road and railway verges may function as wildlife corridors, enhancing the movement of species along the route. There are positive and negative effects of the corridor function of verges. Positive: this effect has been observed mainly for small mammals and insects, but corridors also lead wildlife into urban areas, for instance, roe deer, foxes, badgers and reptiles. Broad verges of low vegetation cut from forest may reduce accidents between road and rail traffic and large mammals by increasing visibility for both animals and drivers. Road verges are seen as important components of ecological networks in northern Europe. Negative: alien species or weeds may spread along transport corridors through the wind disturbance caused by traffic, or by seeds and propagules transported by vehicles. The examples of rhododendron in the UK and narrow-leaved ragwort in Spain (a weed toxic to cattle) provide evidence of the way alien species can rapidly spread over large geographical areas with the help of transport infrastructure. Road verges can also be a major source of forest fires in the Mediterranean countries. In Spain, for example, more than 24% of forest fires in 2000 were attributed to fires started in road verges (often by cigarettes) and, to a lesser extent, railway verges.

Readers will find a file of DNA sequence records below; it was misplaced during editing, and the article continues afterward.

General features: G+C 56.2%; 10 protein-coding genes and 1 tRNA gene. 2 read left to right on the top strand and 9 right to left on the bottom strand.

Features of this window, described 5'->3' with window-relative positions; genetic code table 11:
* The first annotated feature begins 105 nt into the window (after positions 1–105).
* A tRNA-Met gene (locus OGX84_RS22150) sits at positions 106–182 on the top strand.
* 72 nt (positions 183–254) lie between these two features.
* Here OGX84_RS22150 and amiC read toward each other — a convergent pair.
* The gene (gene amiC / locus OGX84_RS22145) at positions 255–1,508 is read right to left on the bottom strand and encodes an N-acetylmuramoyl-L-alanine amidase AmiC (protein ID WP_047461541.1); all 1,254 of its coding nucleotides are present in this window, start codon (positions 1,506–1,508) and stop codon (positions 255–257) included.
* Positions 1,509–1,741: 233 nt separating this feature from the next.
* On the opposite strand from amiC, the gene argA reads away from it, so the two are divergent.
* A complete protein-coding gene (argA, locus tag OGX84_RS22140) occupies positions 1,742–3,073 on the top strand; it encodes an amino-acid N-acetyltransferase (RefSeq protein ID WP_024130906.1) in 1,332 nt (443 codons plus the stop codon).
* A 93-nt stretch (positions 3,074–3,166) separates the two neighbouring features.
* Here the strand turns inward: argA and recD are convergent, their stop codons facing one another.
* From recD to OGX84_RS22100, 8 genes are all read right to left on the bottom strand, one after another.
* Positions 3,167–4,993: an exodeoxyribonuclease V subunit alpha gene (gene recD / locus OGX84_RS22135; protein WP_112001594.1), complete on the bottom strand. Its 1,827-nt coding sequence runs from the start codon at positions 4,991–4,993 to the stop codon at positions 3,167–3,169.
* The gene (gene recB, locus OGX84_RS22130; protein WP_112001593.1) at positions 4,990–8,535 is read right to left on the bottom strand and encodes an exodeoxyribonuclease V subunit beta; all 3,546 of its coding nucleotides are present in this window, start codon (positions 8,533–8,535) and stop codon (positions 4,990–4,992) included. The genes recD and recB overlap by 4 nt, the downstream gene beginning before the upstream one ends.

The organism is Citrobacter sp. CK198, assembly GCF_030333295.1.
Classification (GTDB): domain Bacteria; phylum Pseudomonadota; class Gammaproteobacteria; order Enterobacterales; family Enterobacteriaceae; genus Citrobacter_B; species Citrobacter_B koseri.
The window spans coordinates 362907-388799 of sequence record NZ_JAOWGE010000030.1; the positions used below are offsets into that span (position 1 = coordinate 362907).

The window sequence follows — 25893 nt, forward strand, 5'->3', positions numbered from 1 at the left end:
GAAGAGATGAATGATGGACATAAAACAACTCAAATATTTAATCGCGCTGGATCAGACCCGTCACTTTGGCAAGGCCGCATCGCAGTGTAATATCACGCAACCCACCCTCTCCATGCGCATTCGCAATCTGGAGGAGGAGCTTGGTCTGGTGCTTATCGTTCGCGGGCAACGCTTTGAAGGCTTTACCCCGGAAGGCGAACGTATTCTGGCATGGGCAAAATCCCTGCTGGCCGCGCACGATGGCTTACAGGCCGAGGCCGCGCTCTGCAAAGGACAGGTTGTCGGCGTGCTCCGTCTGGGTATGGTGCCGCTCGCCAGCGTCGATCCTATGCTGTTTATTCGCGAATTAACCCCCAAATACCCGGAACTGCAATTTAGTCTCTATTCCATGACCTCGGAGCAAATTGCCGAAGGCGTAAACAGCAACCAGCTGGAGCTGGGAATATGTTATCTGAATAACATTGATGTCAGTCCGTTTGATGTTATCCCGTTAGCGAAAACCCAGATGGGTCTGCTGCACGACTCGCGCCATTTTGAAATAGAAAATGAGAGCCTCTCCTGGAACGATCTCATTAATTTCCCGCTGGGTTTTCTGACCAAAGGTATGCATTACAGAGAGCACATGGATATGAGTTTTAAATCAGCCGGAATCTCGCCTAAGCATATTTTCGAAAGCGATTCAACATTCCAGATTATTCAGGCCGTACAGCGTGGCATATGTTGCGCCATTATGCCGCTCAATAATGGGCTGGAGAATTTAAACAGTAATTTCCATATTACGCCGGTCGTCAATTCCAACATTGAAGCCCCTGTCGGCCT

Roads and railways can also function as wildlife corridors enhancing the movement of unwanted species through the landscape. The linking of offshore islands to the mainland by bridges can also initiate the spreading of predators such as mink, martens and fox to otherwise isolated bird colonies. The result is increased bird mortality through predation and disturbance effects.

Verges rarely have the same value as natural corridors, since habitat conditions in road and rail verges are rarely constant over longer distances, and may vary greatly in quality. Roads often intersect with other infrastructure and may lead animals towards these intersections where the risk of accidents is high. Broad roadside verges that contrast with the surrounding vegetation (for instance, grassy verges in a forested landscape) may add to the barrier effect of the road and increase the isolation of habitats.